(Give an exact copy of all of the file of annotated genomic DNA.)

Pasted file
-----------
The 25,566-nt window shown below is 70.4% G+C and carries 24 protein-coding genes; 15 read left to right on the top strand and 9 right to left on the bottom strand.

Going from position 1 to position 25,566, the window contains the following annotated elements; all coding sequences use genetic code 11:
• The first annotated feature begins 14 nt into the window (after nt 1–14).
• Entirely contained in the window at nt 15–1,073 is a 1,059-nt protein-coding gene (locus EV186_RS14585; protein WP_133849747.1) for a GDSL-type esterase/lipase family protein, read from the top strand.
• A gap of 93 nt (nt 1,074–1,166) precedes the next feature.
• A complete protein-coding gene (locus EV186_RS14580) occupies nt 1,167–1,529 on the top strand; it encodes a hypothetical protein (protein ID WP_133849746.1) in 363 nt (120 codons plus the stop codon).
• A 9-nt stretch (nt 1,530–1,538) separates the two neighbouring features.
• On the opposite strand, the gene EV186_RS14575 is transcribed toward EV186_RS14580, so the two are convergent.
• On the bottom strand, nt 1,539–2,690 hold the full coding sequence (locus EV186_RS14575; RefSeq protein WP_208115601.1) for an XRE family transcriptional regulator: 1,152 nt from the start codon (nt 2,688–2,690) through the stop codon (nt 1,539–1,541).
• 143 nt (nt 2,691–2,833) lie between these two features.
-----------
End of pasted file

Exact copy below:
The 25,566-nt window shown below is 70.4% G+C and carries 24 protein-coding genes; 15 read left to right on the top strand and 9 right to left on the bottom strand.

Going from position 1 to position 25,566, the window contains the following annotated elements; all coding sequences use genetic code 11:
• The first annotated feature begins 14 nt into the window (after nt 1–14).
• Entirely contained in the window at nt 15–1,073 is a 1,059-nt protein-coding gene (locus EV186_RS14585; protein WP_133849747.1) for a GDSL-type esterase/lipase family protein, read from the top strand.
• A gap of 93 nt (nt 1,074–1,166) precedes the next feature.
• A complete protein-coding gene (locus EV186_RS14580) occupies nt 1,167–1,529 on the top strand; it encodes a hypothetical protein (protein ID WP_133849746.1) in 363 nt (120 codons plus the stop codon).
• A 9-nt stretch (nt 1,530–1,538) separates the two neighbouring features.
• On the opposite strand, the gene EV186_RS14575 is transcribed toward EV186_RS14580, so the two are convergent.
• On the bottom strand, nt 1,539–2,690 hold the full coding sequence (locus EV186_RS14575; RefSeq protein WP_208115601.1) for an XRE family transcriptional regulator: 1,152 nt from the start codon (nt 2,688–2,690) through the stop codon (nt 1,539–1,541).
• 143 nt (nt 2,691–2,833) lie between these two features.